This painting is done with a very limited palette but a wide tonal range! Colors I used were mostly cool greys, i.e. cobalt and ultrablue, greyed off by mixing in a bit of raw sienna (like in the sky) or burnt umber. For some reason I had a hard time making this scene work and it wasn’t until I put this fairly big shadow in the foreground that would pull the painting together. It was one of those times were I felt like I am struggling until I did something purely on instinct that ‘saved’ me. I thought I had it nailed with the two people trudging through the snow and the yellow cab pointed toward them, but without the foreground shadow there would not be a painting! The buildings would be too dominant and overpower the real story, which is the couple making their way across the street in freezing temperatures. Almost like a mountaineering moment except within an urban landscape!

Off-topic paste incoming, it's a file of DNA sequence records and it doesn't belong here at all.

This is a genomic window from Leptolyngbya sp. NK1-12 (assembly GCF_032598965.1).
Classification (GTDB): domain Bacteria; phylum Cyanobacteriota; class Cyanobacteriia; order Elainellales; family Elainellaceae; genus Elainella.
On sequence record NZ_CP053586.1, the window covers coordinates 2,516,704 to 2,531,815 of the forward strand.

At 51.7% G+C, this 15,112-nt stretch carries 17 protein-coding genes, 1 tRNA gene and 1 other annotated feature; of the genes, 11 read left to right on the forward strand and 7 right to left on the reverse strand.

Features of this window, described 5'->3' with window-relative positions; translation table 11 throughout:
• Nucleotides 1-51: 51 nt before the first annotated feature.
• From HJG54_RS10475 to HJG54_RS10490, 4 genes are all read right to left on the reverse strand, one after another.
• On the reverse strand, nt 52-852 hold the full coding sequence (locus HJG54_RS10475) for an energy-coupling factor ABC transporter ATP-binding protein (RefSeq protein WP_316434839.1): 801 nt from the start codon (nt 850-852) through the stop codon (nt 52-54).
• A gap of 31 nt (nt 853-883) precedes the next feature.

NYC snowstorm detail, 2011 by frankeber
Most of the back and middle ground is done wet-in-wet whereas the people and the snow in the foreground was mostly dry-brushed.

I kept the buildings left and right very vague, there is no need to ‘spell everything out’. In my opinion, it is much better if your eyes sort of fill in the rest. The challenging part in this piece was to get the different tonal values between background and foreground right without going too dark or too light.